I experienced this feeling of money falling like sand through my fingers the first few days I was here and of course going out doing the shopping for fruit, veg and dairy. Boy, I went out with a wallet full of money and came back with few coins!. Now I became more “savvy” and I do like everybody else, wait for the daily offers and walk reaching different shops looking for the best price.

Going back to my lovely Sunday afternoon, my son woke up from his afternoon nap and of course, being sunny and warm we decided to go to the “plaza” nearby where I used to go as a child. Needless to say, so many memories came back to my mind! The swings, the see-saws, the sand pit…and the merry-go-round.

My mother was very excited to take her grandson to the merry-go-round, like she did when I was little. My son was delighted with the prospect of getting himself on the merry-go-round, so after buying the ticket off they go, my son sitting in a horse and my mother standing by his side. I do not need to say that both were very excited and my son was in absolute awe to see the world from his horse and me waving like an idiot whilst trying to catch a glimpse of the moment with my camera.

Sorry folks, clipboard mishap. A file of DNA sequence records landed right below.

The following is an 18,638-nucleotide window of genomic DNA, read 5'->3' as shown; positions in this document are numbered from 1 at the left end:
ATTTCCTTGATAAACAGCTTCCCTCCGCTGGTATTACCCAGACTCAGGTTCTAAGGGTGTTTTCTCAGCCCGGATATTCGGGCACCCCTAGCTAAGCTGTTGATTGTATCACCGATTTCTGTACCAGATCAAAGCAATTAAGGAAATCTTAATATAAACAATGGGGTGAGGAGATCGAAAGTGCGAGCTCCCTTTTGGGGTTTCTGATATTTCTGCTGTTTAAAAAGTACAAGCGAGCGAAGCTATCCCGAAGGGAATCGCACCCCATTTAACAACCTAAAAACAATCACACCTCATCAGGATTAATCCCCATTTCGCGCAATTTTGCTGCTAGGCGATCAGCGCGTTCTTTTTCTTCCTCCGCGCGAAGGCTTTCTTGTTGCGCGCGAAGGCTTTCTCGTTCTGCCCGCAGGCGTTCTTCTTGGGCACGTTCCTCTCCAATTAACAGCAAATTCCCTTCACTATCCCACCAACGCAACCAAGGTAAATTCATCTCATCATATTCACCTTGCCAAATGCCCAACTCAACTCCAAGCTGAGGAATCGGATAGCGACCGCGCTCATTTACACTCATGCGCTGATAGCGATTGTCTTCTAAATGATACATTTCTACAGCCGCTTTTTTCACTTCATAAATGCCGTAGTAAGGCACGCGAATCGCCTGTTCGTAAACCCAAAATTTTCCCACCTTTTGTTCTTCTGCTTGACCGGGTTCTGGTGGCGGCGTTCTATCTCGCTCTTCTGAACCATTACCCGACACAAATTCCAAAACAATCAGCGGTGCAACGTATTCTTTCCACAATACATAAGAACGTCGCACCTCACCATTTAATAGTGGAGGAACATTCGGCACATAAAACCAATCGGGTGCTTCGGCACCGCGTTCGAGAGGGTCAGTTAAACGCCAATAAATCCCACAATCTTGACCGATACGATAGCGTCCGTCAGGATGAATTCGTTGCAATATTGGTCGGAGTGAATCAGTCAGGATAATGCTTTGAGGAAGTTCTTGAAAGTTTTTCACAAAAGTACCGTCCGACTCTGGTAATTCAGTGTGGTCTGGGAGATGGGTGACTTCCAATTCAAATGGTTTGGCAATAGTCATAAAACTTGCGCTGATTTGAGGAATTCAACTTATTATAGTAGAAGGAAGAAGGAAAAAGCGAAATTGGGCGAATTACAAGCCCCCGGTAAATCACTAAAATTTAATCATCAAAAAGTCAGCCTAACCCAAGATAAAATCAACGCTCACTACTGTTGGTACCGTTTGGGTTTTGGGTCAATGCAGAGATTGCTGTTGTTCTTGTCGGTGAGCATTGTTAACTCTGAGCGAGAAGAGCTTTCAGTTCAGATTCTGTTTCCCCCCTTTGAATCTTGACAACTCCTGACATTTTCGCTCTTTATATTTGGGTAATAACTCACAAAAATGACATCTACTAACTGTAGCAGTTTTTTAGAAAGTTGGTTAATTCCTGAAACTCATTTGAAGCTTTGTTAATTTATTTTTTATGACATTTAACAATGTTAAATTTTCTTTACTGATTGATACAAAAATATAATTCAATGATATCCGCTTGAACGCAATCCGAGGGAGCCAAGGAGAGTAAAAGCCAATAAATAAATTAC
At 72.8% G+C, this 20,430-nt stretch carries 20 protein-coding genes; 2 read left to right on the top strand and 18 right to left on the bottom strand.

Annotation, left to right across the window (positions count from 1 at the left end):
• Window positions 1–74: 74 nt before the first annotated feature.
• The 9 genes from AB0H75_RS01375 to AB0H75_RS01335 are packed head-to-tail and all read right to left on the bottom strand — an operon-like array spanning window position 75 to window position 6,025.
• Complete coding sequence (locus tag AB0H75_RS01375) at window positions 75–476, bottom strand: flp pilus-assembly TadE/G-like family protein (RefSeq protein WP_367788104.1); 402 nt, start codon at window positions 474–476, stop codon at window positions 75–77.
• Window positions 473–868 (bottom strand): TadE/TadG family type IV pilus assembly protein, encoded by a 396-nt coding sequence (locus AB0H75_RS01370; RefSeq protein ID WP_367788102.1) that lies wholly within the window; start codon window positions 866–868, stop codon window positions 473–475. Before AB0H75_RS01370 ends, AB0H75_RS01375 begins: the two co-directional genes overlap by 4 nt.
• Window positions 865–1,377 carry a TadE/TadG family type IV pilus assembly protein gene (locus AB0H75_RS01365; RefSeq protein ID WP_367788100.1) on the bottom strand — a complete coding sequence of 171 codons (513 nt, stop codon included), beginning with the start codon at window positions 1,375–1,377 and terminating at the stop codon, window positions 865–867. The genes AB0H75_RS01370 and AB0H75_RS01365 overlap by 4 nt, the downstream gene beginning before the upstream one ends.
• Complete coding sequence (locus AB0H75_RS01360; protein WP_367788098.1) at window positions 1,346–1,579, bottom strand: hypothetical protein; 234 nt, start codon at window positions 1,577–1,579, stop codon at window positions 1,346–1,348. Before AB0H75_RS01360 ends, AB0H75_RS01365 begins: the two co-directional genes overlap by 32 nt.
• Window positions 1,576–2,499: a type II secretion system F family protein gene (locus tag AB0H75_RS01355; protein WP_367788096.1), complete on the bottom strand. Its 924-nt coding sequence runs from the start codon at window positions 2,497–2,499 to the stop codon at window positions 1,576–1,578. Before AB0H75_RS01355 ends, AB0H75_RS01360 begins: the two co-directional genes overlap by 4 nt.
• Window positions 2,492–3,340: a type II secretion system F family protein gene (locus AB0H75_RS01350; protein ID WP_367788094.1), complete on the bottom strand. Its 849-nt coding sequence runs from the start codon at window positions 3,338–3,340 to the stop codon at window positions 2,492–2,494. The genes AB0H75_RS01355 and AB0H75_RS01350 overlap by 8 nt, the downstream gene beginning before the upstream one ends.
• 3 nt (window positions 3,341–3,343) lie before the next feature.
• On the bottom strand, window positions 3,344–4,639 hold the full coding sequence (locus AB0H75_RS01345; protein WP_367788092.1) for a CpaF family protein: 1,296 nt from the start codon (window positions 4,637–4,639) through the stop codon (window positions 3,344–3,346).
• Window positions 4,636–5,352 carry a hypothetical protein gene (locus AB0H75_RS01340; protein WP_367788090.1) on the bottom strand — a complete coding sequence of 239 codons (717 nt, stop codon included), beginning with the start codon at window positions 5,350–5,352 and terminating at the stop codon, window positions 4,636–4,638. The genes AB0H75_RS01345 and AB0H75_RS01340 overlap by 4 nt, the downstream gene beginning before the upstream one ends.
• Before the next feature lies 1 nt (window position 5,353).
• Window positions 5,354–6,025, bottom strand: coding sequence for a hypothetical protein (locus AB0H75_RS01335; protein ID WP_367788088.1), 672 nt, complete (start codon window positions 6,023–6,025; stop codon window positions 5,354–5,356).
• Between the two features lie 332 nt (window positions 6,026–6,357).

The merry-go-round stopped and my son was craving for more; as soon as I tried to get him away from the horse he climbed up again and looked at me as if to say: “you are not thinking on going back home, are you?”  with a big smile and giggling; so I went to the lady who sold the tickets and queued to buy another ticket. Note, each ticket costs $ 6 per child per round (we are talking something  like 45 pence) and you must buy them there and then, preferably with change.

So, another ticket bought, another turn on the merry-go-round, this time it was my turn to get dizzy and my mother’s turn to try to take a picture. As I stepped down and tried again to take my son away from the merry-go-round (failing again) my mother looked at me and said go on buy another ticket, it is a lovely afternoon after all and we have plenty of time…